Here is a word of encouragement for anyone who is tired. For the last few days I have myself been feeling as though every effort were beyond me, so it comes from the heart. The community even has a word for this state of weariness — exhaustipation — from which you can see it is commoner than you may have imagined. Everyone experiences it from time to time. The problem is that tiredness is often associated with grumpiness and a feeling of guilt. We tell ourselves we should be doing more; and because we are angry with ourselves, we tend to lash out at our nearest and dearest. We may not say anything hurtful, but most of us are quite good at the pointed silence, the ‘hard stare’ of Paddington Bear or the selective deafness of the PBGV — endearing in them, but not so much in adult Human Beans.

The solution to the problem is actually very simple: a supernumerary nap, a quiet nodding off over a book (or even an email), a period of reflection requiring closed eyes and an absence of engagement with those around us, but with this difference. Our restorative nap needs to be ushered in with a prayer, so that even our sleep can become prayerful. I have always taken as the motto for what I call the Prayer of Gentle Drift those encouraging words from the Song of Songs, Ego dormio sed cor meum vigilat. I sleep, but my heart keeps watch (Song of Songs, 5.2). In sleep, we cannot erect any barriers to God or his will as we do when we are awake and on our guard, so that’s worth thinking about. Solomon was a wise man. Let us be wise in our generation, too.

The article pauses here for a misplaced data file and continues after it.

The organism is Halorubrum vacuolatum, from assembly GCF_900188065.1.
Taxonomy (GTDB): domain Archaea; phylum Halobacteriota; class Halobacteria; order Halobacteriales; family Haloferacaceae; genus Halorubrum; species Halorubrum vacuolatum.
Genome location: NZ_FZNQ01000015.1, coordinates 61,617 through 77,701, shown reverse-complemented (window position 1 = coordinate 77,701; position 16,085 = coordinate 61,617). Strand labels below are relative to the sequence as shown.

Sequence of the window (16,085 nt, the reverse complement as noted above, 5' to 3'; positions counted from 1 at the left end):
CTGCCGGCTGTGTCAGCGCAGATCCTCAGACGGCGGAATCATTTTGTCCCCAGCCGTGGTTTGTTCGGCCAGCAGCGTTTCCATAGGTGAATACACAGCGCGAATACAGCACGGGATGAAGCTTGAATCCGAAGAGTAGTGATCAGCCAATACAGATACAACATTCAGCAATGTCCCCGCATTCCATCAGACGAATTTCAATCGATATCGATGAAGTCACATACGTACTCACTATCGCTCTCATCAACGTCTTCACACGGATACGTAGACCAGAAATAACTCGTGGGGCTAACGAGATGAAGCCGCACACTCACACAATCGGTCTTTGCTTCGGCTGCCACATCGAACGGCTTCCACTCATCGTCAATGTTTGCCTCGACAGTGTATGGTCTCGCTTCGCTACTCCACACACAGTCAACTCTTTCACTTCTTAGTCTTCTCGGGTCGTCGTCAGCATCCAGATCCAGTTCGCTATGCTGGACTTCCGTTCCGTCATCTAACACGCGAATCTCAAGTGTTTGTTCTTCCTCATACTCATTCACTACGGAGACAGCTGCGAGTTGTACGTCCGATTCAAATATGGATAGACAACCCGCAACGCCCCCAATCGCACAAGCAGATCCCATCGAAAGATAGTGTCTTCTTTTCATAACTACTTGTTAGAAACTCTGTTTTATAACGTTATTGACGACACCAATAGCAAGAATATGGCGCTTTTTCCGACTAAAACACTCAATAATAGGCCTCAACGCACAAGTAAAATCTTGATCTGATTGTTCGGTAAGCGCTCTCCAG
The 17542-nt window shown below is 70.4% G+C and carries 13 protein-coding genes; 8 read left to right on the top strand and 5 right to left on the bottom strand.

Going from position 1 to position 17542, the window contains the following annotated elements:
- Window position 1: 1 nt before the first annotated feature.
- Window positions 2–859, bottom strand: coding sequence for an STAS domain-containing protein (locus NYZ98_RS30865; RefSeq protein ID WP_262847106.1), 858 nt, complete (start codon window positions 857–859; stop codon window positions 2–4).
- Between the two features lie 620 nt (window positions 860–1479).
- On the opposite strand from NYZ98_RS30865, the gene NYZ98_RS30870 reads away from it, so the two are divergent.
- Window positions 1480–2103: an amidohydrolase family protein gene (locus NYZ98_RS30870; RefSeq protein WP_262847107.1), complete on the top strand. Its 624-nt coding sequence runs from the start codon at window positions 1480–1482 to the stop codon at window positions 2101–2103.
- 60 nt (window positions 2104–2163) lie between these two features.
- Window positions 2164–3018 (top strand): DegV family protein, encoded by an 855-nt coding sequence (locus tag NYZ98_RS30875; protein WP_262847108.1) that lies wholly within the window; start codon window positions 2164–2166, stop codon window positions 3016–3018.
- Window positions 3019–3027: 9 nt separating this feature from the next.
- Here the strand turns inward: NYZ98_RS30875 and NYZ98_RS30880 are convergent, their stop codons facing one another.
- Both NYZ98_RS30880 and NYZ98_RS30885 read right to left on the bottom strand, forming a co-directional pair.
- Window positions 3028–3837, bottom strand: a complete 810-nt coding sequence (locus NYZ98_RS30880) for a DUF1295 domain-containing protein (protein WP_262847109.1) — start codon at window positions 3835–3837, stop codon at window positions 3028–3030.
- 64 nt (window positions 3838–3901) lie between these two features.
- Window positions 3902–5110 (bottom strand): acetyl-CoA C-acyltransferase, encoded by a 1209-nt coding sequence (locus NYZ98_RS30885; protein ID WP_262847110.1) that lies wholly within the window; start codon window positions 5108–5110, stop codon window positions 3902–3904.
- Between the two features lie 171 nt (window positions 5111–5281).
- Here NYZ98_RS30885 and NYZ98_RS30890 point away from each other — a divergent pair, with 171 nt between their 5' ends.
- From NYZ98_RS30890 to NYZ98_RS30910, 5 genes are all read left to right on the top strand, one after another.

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St Agnes and the Exploitation of Children

St Agnes with Lamb (after Dorigny)
St Agnes with Lamb (after Dorigny)

We know very little about St Agnes, except that she was martyred at an early age and was the inspiration for much of St Ambrose’s thinking and writing about consecrated virginity. Neither martyrdom nor consecrated virginity seems to exercise much appeal nowadays, which may be why this day is more often associated with the basilica of Sta Cecilia in Rome, where the pope will bless the lambs whose wool will be made into the pallium worn by the pope and archbishops. There is a curious fitness about that, because I think it underlines the way in which we tend to filter out everything that is disturbing or ugly and substitute what easily becomes sentimental. Fluffy white lambs are much more attractive than broken limbs or children and adolescents abused or exploited by adults.